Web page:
5 Characteristics of Effective WordPress Themes – Part 2

(For part 1, please click here)

Keep in mind that the reason of your website is to Provide timely, appropriate content to your website visitors, Any theme that preserves or boosts the reader experience is beneficial, any theme that subtracts from the experience is undesirable.

Anyone can start a blog today! 

 

4) SEO – Search Engine Optimization

We can say a lot about search engine optimization, yet when all is said and done, if you have articles or blog posts worthy of reading sooner or later you'll get the ratings you deserve. That doesn't imply that you don't require SEO; it simply indicates that as far as optimization is concerned all you really will need to do is to be completely sure:

(a) Your tags have the right format, with the name of the article 1st followed by the name of the website – some themes can do this instantly without the need of changes to the code or use of a plugin

(b) All your weblog posts titles use the H1 tag, with the primary key phrases used as an alternative  to non-descriptive words and phrases for superior SEO value

(b) Your theme contains clean source codes, and ideally all formatting is connected to an external CSS file which you can edit individually

5) Plug-And-Play User-Friendliness 

Can the theme be mounted effortlessly on an existing web site without any problem? Can the exact same theme be utilized and tailored quickly on your other blogs? These are some additional things you may want to consider when theme-shopping, especially if every minute of downtime on your weblog could possibly mean lost product sales.

While it's difficult to make comparisons because of the huge volume of free and paid themes readily available, it's still a fantastic idea to have a test site. Look at any theme you plan on having, and make sure your test site is also equipped with all the plugins and widgets utilized on your real website. The final point you want is for your site visitors  to begin observing odd error messages on your blog site.

When all is said and done, a theme is merely a theme. It's always a great idea to outsource the job and focus much more on your visitors.

5 Characteristics of Effective WordPress Themes – Part 1

If you're running a blog on WordPress, the first thing you'll most likely do is to put in a new WordPress theme. Even if you've been running a blog for years you might continue to be a theme "fan", wasting a lot of time doing tiny changes that when summed up simply distracts you from focusing on content.

It's definitely straightforward to see why this one aspect of managing a website requires so much attention. The right theme will enable your to place all or your widgets and codes wherever you need them to be, and may also get much better search engine scores and tons of fresh traffic each and every day.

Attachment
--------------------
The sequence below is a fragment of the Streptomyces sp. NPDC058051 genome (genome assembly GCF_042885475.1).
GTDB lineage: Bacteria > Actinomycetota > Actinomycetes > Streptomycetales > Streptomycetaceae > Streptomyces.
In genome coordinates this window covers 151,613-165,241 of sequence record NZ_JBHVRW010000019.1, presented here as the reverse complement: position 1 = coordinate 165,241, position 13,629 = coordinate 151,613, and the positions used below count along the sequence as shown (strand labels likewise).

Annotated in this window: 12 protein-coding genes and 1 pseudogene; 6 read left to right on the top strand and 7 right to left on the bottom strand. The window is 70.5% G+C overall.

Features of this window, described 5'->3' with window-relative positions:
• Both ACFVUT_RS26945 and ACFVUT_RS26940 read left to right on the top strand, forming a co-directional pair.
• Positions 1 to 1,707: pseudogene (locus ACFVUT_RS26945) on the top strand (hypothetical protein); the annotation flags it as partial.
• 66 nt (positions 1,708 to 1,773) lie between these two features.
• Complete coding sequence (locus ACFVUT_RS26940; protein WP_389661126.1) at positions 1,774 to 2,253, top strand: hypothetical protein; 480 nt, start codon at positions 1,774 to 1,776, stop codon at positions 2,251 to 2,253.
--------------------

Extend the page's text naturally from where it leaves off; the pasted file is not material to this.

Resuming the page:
A Clean Theme to Enjoy! 

So what are the elements you need to take into account to make theme-hunting a lot easier? Here are five important elements:

1) Theme Width and Columns

Traditionally, WordPress themes have always had either 2-column or 3-column formats. If you're running a blog for non-profit, a 2-column theme can appear more compact and easier to brose and read. Given that you have fewer pictures of products or hyperlinks to other internet websites to display, you can concentrate entirely on the content material without leading visitors away from your web page.

Having said that, if you're blogging for financial gain, you may well want to check out a 3-column WordPress theme that will enable you to use Google Adsense, and other kinds of Text Link Ads codes easily without compressing everything in the content area. 3-column themes give the webmaster enough room for growth, but if at some point you've filled up all available space with adverts, then it's time you eliminated the non-performers and use only the ones that do perform well in your specific website.

2) Use of Pics and Icons

A theme with pictures and icons can look Fantastic, but it hardly ever improves your website traffic or subscriber base. Actually, the majority of top bloggers have simple themes with a basic logo on top. Getting rid of unnecessary images also usually means faster loading time and less pressure on your servers. This critical aspect of server burden becomes crystal clear only if you have thousands of site visitors a day, but it's worth planning for the long term.

An image-laden theme also distracts people from the content material itself. That's why many important blogs use stunning pictures in the content areas to increase value to a posting, but the theme itself is very simple and quite minimalist.

Ideally, a theme should really enable you to use your own header graphic for more powerful branding reasons, but substitute pictures and icons with hyperlinks and text, or simply not use them at all unless of course, it is completely vital.

3) Compatibility with Plugins

Another time-consuming activity is setting up plugins that boost the overall performance of your web-site. There's a plugin for practically everything you need to do with your site, but although most of them are absolutely free and easily available, it's not often easy to set up the plugins and add the codes into your WordPress theme.

If your theme is far too complex, it might be a hassle to even add a single line of code you require to make a plugin do the job. This is frequently the case with highly developed themes that have too many data files and major coding. I've always favored less complicated themes that adhere to the default WordPress theme as much as possible, so I can dramatically reduce the learning curve and just move on to the things that really matter more.

To be continued in part 2